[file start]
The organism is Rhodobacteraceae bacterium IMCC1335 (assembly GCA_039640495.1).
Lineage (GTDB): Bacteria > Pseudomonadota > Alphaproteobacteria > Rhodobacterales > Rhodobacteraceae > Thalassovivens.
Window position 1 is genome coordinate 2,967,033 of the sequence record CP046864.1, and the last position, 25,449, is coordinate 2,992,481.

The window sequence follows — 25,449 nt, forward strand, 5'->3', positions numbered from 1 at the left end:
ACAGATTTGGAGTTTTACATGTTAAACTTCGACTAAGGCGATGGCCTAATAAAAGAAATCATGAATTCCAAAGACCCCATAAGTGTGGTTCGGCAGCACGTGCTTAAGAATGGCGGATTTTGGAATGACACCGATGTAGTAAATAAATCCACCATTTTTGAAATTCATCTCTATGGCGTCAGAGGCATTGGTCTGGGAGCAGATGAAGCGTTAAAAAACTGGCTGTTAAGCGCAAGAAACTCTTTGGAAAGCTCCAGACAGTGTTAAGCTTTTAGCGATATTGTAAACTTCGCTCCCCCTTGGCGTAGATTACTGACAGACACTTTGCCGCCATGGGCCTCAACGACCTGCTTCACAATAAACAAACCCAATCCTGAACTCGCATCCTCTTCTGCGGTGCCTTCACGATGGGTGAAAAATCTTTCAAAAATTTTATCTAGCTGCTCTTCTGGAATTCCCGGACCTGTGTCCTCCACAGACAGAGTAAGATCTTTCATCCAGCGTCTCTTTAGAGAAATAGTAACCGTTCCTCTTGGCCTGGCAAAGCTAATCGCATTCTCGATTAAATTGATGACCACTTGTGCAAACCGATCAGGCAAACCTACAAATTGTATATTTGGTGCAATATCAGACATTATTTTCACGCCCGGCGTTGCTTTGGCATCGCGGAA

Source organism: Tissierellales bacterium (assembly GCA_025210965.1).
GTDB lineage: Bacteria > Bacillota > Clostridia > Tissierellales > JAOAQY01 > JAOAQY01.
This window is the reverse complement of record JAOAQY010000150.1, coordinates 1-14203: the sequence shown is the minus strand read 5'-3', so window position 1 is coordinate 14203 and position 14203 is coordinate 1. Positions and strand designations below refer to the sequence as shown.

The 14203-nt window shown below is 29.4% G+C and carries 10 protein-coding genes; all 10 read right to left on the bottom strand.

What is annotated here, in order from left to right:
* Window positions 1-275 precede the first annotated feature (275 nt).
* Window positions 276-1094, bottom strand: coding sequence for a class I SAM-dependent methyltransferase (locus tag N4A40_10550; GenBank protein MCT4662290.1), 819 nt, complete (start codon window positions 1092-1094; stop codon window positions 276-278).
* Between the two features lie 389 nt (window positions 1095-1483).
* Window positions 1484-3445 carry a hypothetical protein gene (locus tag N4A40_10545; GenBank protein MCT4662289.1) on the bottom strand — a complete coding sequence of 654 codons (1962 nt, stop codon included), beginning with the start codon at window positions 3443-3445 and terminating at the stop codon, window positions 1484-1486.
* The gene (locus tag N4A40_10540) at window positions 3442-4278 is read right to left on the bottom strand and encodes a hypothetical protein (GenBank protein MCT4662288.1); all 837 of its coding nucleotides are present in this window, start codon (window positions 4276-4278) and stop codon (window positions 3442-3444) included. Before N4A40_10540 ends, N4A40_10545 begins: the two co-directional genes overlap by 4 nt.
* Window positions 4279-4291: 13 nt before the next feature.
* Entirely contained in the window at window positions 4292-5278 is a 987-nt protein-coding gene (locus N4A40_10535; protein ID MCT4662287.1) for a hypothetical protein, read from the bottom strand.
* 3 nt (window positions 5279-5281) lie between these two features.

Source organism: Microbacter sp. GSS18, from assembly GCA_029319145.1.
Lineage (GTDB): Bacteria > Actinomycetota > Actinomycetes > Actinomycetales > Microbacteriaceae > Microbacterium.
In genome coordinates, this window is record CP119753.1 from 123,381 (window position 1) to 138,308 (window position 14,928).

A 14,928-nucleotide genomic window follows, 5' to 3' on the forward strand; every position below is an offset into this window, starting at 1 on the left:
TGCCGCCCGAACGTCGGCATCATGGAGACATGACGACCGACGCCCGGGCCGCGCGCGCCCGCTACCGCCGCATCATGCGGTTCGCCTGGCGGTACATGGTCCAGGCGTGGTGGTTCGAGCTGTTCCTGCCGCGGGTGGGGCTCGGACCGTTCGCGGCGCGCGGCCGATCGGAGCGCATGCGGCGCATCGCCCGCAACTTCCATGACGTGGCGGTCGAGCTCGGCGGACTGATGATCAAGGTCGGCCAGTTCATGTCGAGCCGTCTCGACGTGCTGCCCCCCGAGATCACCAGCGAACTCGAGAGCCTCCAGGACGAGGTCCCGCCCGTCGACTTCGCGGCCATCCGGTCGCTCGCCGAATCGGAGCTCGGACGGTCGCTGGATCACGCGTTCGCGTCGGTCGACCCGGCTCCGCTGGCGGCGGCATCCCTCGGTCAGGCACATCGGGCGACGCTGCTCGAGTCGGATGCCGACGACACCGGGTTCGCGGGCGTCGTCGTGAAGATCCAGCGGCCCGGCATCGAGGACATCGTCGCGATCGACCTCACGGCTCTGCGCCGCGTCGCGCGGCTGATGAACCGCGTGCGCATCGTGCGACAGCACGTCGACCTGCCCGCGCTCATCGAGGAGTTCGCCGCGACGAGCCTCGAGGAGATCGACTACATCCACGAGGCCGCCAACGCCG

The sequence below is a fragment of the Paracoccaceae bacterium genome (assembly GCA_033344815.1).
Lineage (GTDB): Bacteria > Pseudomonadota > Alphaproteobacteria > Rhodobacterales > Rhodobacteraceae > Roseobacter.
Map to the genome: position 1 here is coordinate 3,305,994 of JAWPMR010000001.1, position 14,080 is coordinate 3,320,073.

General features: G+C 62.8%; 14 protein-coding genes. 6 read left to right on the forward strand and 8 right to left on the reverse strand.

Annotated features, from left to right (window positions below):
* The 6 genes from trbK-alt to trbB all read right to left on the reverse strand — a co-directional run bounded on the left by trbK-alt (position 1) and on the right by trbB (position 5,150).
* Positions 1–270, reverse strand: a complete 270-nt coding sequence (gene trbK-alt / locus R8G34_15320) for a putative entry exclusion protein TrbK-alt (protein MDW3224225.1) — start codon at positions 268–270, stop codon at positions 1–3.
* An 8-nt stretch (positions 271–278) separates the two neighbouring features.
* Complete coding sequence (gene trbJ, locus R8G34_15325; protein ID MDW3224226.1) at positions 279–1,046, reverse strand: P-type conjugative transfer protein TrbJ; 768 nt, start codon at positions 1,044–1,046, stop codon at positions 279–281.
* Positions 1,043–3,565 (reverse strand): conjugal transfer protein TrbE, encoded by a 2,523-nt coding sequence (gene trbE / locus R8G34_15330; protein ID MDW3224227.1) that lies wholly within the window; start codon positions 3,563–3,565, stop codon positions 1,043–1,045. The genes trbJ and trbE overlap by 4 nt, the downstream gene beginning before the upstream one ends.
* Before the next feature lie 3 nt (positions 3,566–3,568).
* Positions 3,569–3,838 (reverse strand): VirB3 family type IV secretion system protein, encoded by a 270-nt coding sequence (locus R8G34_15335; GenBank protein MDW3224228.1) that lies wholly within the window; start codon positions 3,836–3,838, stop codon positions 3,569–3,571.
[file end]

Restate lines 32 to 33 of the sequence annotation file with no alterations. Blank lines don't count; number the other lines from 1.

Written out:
* Complete coding sequence (gene trbJ, locus R8G34_15325; protein ID MDW3224226.1) at positions 279–1,046, reverse strand: P-type conjugative transfer protein TrbJ; 768 nt, start codon at positions 1,044–1,046, stop codon at positions 279–281.
* Positions 1,043–3,565 (reverse strand): conjugal transfer protein TrbE, encoded by a 2,523-nt coding sequence (gene trbE / locus R8G34_15330; protein ID MDW3224227.1) that lies wholly within the window; start codon positions 3,563–3,565, stop codon positions 1,043–1,045. The genes trbJ and trbE overlap by 4 nt, the downstream gene beginning before the upstream one ends.